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After a decade, JMS got an update from 1.1 to 2. Yes, JMS 1.1 was released on 2002. After all, now it got next version JMS 2.0 on April 2013 with simplified API’s.

As this api is incorporated with Java 7, both the standalone J2SE applications and J2EE applications will work with Java 7 only.

The classic old api’s in JMS 1.1 was not deprecated. It still supported by JMS 2.0

The single biggest change in JMS 2.0 is the introduction of a new API for sending and receiving messages that reduces the amount of code a developer must write. For applications that run in a Java EE application server, the new API also supports resource injection. This allows the application server to take care of the creation and management of JMS objects, simplifying the application even further.

Check out below the code usually the developer writes in JMS 1.1 and JMS 2.0

Send a text message using jms 1.1

public void sendMessageJMS11(ConnectionFactory connectionFactory, Queue queue String text) {
try {
Connection connection = connectionFactory.createConnection();
try {
Session session =connection.createSession(false,Session.AUTO_ACKNOWLEDGE);
MessageProducer messageProducer = session.createProducer(queue);
TextMessage textMessage = session.createTextMessage(text);
messageProducer.send(textMessage);
} finally {
connection.close();
}
} catch (JMSException ex) {
// handle exception (details omitted)
}
}

Send a text message using jms 2.0

public void sendMessageJMS20(ConnectionFactory connectionFactory, Queue queue,
String text) {
try (JMSContext context = connectionFactory.createContext();){
context.createProducer().send(queue, text);
} catch (JMSRuntimeException ex) {
// handle exception (details omitted)
}
}

Here, creating the connection, session, text message and closing the connection are eliminated in JMS 2.0. Creating a single JMSContext object is enough to do. JMSContext implements the interface java.lang.AutoCloseable(java 7 feature) to close the context. So we need not worry about closing the connections.

Receive messages synchronously using jms 1.1

Here is the code involves receiving the message from queue/topic using jms 1.1.

public String receiveMessageJMS11(ConnectionFactory connectionFactory,Queue queue){
String body=null;
try {
Connection connection = connectionFactory.createConnection();
try {
Session session =connection.createSession(false,Session.AUTO_ACKNOWLEDGE);
MessageConsumer messageConsumer = session.createConsumer(queue);
connection.start();
TextMessage textMessage = TextMessage)messageConsumer.receive();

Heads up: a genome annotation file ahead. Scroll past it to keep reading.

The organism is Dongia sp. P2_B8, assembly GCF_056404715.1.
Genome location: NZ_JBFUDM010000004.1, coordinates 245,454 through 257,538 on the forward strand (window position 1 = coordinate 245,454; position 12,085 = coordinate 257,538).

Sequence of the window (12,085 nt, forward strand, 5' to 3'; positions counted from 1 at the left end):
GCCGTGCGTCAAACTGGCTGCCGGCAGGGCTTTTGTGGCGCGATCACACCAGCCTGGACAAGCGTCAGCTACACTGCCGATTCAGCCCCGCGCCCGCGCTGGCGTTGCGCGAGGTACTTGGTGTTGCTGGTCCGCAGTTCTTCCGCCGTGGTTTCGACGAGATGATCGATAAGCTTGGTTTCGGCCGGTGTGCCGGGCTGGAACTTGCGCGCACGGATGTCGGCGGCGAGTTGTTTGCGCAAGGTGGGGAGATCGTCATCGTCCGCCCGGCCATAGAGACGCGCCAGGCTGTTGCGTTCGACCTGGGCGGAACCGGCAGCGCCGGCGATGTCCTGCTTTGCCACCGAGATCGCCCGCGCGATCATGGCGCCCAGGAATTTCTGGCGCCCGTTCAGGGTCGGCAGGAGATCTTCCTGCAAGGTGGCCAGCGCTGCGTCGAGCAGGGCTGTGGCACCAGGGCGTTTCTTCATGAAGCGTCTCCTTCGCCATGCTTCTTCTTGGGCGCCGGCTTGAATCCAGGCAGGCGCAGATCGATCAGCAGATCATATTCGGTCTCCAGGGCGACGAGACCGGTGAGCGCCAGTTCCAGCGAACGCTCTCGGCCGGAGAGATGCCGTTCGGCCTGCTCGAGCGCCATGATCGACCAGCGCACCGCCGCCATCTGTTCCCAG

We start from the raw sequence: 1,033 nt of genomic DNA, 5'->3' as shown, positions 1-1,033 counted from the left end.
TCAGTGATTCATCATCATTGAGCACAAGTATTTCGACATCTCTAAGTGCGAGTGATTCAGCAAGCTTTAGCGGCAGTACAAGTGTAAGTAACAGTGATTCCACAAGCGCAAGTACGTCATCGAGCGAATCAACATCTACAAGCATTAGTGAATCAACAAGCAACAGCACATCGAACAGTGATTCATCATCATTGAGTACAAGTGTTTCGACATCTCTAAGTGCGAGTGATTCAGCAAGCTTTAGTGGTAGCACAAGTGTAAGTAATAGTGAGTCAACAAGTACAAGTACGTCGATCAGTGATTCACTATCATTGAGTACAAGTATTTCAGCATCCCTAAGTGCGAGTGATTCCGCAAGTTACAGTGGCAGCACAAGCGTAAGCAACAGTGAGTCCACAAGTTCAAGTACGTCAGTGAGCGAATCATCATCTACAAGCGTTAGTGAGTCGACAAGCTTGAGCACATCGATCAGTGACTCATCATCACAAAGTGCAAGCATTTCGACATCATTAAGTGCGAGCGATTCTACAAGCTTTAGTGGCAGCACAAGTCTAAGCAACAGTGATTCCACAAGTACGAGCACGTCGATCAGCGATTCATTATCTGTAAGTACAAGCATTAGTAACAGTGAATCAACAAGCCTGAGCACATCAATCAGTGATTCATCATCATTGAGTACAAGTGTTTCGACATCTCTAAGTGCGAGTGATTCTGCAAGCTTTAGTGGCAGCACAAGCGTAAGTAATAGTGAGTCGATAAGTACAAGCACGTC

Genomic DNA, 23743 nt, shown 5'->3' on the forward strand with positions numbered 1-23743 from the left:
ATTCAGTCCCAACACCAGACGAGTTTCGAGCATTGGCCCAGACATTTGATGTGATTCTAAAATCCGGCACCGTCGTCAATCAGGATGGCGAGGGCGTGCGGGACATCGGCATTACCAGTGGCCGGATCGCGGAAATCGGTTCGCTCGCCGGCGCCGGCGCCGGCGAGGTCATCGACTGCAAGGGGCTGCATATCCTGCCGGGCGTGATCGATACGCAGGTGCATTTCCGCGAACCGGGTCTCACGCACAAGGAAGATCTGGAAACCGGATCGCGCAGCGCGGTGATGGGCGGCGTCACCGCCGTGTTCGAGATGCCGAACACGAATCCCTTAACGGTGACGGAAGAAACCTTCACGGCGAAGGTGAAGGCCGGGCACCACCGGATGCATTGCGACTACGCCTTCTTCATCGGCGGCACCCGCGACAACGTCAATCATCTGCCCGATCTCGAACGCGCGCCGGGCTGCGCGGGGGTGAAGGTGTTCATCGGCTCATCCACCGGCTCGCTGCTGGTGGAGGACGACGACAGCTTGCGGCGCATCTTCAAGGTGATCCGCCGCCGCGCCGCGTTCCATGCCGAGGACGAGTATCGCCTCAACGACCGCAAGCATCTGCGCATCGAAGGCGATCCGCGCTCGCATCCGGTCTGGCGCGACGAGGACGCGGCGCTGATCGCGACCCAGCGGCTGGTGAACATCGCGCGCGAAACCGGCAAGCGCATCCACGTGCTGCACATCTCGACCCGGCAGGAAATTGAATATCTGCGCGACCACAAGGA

body = textMessage.getText();
} finally {
connection.close();
}
} catch (JMSException ex) {
// handle exception (details omitted)
}
return body;
}

Receive messages synchronously using jms 2.0

The above code is reduced as below.

public String receiveMessageJMS20(ConnectionFactory connectionFactory,Queue queue){
String body=null;
try (JMSContext context = connectionFactory.createContext();){
JMSConsumer consumer = context.createConsumer(queue);
body = consumer.receiveBody(String.class);
} catch (JMSRuntimeException ex) {
// handle exception (details omitted)
}
return body;
}

Creating connection, session and typecast the message steps are reduced and the context will take care everything. Also, no need of start the receiver to receive the messages. By default, it will happen in JMS 2.0

Likewise, the same above steps followed in sending/receiving messages asynchronously.

JMSContext injection for J2EE applications

The following code is a fragment from a Java EE 7 session bean or servlet that injects a JMSContext and uses it to send a message:

@Inject @JMSConnectionFactory(
“jms/connectionFactory”) private JMSContext context;

@Resource(lookup = “jms/dataQueue”) private Queue dataQueue;

public void sendMessageJavaEE7(String body) {
context.send(dataQueue, body);
}

As you can see, there is no code to create the JMSContext and no code to close it. Instead, we simply declare a field of type JMSContext and add the annotations @Inject and @JMSConnectionFactory.

The @Inject annotation tells the container to create the JMSContext when it is needed. The @JMSConnectionFactory annotation tells the container the JNDI name of the ConnectionFactory that it should use.
Also, there are other API simplifications in JMS 2.0 to reduce the coding effort and to improve the scalability and performance of the application.

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